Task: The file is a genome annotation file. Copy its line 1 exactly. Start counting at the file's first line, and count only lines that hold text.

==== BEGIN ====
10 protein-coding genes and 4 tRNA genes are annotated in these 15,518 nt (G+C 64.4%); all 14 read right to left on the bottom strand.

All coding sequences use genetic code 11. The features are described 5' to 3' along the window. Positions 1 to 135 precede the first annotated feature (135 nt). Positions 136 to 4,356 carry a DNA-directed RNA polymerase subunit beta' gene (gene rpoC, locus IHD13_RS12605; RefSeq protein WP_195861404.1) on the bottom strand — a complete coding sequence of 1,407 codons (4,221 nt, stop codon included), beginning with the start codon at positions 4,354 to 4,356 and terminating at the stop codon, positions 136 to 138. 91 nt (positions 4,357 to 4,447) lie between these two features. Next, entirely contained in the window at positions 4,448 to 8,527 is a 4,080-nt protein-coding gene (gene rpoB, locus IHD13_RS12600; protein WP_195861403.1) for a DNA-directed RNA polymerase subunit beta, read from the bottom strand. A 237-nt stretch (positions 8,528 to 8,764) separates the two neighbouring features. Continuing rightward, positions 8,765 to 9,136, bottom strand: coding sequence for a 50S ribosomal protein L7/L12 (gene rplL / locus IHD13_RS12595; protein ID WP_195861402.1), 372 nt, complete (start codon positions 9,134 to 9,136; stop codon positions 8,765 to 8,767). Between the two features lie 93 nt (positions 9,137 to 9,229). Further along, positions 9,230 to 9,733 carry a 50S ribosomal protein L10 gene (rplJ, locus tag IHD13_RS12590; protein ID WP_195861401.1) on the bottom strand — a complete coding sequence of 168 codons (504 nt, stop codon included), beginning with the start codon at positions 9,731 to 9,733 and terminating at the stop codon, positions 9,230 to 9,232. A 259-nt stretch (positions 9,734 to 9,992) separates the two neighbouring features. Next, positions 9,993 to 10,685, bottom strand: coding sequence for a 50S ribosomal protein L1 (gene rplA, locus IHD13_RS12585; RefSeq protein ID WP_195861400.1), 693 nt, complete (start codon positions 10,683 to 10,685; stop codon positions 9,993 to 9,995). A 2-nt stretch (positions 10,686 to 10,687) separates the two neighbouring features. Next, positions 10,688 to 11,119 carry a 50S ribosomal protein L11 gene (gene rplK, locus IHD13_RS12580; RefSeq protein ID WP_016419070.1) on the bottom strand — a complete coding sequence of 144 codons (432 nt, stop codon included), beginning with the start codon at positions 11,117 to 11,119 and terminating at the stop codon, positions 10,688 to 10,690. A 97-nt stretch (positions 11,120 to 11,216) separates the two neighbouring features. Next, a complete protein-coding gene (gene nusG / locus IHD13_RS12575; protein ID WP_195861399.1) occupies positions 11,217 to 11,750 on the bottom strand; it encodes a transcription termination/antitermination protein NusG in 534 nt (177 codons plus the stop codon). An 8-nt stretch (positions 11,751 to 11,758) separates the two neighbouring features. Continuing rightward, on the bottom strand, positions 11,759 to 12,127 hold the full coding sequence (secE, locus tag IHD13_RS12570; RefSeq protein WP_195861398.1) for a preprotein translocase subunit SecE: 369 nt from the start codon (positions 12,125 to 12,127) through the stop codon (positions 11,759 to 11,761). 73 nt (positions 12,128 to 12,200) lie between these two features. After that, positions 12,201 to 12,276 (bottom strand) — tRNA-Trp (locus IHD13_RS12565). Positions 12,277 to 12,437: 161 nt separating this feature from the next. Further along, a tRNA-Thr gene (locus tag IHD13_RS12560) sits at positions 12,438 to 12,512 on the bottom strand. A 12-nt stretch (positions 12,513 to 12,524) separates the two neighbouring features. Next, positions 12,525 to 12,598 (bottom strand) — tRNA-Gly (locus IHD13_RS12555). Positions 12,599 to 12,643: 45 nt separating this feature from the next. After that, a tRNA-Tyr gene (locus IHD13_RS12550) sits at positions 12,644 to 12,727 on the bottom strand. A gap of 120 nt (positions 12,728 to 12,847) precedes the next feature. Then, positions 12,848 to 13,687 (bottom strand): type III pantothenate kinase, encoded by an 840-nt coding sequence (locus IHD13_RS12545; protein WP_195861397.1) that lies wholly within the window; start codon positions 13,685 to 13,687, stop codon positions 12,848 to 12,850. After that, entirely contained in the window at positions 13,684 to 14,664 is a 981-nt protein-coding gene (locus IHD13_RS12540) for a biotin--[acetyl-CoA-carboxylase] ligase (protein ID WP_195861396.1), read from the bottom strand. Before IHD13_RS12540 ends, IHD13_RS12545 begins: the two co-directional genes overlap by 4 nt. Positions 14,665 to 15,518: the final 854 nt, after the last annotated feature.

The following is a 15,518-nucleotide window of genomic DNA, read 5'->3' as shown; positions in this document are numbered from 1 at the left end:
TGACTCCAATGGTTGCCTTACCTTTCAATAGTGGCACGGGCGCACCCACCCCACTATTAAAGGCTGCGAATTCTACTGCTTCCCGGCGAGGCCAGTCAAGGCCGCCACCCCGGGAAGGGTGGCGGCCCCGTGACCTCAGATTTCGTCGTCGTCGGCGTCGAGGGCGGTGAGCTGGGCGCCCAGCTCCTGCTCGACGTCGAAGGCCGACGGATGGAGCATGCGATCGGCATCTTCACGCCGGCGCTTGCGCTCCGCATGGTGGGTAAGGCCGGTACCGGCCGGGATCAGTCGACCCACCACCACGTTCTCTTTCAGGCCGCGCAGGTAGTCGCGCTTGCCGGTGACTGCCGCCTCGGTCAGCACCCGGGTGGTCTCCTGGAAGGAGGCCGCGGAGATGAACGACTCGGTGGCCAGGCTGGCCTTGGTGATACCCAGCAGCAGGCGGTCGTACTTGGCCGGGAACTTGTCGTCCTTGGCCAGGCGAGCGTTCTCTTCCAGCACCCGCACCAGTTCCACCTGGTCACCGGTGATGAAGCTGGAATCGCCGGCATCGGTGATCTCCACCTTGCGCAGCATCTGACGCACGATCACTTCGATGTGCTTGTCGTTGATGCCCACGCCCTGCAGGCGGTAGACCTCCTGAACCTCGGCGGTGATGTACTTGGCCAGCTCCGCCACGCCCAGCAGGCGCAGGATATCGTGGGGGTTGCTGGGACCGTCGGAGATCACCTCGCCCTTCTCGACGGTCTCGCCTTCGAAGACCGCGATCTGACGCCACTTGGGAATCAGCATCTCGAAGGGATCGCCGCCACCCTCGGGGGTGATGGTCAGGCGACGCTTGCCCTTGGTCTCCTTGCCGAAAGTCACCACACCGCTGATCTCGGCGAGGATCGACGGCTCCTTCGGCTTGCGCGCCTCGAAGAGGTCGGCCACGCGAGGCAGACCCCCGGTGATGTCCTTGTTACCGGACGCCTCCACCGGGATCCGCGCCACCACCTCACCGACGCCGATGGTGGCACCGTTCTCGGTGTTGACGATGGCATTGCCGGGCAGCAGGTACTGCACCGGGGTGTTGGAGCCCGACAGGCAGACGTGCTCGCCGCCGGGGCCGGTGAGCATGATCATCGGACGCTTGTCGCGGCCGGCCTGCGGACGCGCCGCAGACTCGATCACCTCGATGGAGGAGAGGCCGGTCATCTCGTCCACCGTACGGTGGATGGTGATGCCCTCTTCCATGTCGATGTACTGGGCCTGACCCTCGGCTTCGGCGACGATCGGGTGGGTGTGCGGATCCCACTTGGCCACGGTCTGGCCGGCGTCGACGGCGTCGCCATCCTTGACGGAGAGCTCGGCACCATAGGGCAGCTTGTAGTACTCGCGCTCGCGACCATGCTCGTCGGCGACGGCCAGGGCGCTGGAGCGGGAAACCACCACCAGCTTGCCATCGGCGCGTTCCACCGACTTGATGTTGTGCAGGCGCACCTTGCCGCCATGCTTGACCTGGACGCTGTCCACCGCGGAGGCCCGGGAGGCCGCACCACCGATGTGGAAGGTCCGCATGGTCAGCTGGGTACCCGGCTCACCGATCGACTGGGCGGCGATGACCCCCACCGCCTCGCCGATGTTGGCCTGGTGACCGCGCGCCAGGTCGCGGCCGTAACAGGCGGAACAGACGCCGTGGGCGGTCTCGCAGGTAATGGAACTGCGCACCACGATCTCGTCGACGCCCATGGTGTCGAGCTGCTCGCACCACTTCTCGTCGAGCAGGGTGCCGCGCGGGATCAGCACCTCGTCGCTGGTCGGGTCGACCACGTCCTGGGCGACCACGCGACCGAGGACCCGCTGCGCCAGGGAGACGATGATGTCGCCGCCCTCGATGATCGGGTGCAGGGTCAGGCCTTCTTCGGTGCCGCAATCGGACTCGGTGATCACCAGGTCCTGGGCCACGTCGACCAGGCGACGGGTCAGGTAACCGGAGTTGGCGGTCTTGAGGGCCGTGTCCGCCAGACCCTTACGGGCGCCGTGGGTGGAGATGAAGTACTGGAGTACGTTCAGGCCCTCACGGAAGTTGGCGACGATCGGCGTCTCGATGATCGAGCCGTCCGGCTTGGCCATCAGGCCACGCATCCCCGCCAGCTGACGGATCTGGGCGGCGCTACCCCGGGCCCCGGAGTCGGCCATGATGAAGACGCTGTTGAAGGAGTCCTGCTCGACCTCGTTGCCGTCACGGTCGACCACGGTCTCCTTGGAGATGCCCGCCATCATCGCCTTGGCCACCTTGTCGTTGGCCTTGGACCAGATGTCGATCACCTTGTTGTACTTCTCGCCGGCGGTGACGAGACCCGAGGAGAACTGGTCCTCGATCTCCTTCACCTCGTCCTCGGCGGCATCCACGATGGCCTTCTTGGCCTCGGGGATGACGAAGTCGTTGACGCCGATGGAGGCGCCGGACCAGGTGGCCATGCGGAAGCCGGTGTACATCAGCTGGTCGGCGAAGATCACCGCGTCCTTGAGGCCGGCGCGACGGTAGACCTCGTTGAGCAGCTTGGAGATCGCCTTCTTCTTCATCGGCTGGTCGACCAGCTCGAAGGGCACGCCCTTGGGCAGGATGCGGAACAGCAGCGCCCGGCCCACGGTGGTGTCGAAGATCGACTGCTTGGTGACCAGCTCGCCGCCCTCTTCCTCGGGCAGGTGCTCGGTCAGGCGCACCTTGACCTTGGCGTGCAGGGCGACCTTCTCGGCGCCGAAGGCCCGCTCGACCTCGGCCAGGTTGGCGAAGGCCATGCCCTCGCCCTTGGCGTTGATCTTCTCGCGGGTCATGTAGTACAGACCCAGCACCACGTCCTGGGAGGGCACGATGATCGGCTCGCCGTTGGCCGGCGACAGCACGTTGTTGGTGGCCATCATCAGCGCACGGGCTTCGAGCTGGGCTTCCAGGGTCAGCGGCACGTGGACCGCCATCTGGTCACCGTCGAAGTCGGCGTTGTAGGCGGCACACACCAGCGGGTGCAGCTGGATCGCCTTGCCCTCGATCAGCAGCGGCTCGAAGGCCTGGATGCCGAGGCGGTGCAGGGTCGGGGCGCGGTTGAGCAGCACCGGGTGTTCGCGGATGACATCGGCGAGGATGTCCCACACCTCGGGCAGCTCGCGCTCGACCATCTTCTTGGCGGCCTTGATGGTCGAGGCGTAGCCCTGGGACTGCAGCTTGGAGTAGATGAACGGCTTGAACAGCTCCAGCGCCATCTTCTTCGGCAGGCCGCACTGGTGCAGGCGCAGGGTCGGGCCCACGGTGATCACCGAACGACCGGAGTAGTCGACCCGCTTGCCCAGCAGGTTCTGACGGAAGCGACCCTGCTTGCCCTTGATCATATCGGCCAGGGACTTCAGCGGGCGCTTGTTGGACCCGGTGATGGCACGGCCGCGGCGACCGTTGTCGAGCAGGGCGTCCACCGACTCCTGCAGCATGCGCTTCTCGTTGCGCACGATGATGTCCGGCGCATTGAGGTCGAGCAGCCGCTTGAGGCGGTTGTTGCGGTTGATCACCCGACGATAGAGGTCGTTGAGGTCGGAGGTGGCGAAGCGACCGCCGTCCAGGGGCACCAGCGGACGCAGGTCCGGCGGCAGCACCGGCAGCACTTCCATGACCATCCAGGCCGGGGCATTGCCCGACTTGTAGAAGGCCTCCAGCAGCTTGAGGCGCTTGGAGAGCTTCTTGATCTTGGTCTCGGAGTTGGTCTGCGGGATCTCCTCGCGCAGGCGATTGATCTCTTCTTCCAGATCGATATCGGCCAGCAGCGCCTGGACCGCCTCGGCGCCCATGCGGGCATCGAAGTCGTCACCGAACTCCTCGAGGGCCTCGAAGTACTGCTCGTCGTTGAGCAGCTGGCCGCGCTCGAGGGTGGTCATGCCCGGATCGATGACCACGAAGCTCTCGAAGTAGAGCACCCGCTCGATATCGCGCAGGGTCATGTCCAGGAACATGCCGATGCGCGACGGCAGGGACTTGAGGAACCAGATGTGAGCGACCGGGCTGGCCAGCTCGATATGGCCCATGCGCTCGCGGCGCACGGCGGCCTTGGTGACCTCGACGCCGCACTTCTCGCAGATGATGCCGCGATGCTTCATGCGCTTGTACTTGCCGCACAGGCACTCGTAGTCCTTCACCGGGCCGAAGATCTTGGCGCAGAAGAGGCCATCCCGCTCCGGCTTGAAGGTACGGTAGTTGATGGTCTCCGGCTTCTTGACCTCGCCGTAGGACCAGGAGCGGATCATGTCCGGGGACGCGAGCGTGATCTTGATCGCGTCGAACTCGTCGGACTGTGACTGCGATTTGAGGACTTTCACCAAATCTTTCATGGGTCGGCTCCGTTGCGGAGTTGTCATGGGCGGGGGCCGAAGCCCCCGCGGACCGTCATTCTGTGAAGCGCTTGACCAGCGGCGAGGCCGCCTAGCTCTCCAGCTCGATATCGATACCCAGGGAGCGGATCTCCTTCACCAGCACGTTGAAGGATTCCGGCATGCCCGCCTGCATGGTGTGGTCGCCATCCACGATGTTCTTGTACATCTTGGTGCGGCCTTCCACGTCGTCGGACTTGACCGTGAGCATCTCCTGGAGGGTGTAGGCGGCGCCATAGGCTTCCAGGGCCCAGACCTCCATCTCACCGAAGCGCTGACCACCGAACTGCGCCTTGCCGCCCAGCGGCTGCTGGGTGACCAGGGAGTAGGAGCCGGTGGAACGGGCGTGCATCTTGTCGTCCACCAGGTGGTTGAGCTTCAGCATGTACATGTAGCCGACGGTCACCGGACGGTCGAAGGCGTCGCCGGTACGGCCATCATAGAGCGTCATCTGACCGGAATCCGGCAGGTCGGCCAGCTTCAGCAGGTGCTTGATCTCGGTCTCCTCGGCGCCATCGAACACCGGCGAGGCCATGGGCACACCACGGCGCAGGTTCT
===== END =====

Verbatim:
10 protein-coding genes and 4 tRNA genes are annotated in these 15,518 nt (G+C 64.4%); all 14 read right to left on the bottom strand.